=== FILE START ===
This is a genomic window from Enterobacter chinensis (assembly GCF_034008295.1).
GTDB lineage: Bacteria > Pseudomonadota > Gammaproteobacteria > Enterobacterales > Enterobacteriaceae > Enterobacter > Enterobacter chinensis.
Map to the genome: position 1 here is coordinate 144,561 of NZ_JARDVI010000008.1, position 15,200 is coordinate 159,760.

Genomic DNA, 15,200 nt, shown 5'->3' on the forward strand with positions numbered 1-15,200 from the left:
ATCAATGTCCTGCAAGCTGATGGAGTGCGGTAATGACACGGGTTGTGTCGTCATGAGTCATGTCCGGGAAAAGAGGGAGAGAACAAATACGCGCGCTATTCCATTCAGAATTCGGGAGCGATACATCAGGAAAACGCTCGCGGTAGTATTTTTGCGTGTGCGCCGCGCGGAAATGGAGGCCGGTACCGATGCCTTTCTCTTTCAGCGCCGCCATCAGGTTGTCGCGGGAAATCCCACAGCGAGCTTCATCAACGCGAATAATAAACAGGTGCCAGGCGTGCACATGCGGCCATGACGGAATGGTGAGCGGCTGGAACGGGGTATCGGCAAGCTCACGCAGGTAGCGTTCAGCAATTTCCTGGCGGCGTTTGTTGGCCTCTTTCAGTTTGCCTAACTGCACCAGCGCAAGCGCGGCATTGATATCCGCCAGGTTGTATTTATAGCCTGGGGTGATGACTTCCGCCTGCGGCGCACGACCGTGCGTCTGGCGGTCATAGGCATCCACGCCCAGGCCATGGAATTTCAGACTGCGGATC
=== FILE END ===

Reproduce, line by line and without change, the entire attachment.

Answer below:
This is a genomic window from Enterobacter chinensis (assembly GCF_034008295.1).
GTDB lineage: Bacteria > Pseudomonadota > Gammaproteobacteria > Enterobacterales > Enterobacteriaceae > Enterobacter > Enterobacter chinensis.
Map to the genome: position 1 here is coordinate 144,561 of NZ_JARDVI010000008.1, position 15,200 is coordinate 159,760.

Genomic DNA, 15,200 nt, shown 5'->3' on the forward strand with positions numbered 1-15,200 from the left:
ATCAATGTCCTGCAAGCTGATGGAGTGCGGTAATGACACGGGTTGTGTCGTCATGAGTCATGTCCGGGAAAAGAGGGAGAGAACAAATACGCGCGCTATTCCATTCAGAATTCGGGAGCGATACATCAGGAAAACGCTCGCGGTAGTATTTTTGCGTGTGCGCCGCGCGGAAATGGAGGCCGGTACCGATGCCTTTCTCTTTCAGCGCCGCCATCAGGTTGTCGCGGGAAATCCCACAGCGAGCTTCATCAACGCGAATAATAAACAGGTGCCAGGCGTGCACATGCGGCCATGACGGAATGGTGAGCGGCTGGAACGGGGTATCGGCAAGCTCACGCAGGTAGCGTTCAGCAATTTCCTGGCGGCGTTTGTTGGCCTCTTTCAGTTTGCCTAACTGCACCAGCGCAAGCGCGGCATTGATATCCGCCAGGTTGTATTTATAGCCTGGGGTGATGACTTCCGCCTGCGGCGCACGACCGTGCGTCTGGCGGTCATAGGCATCCACGCCCAGGCCATGGAATTTCAGACTGCGGATC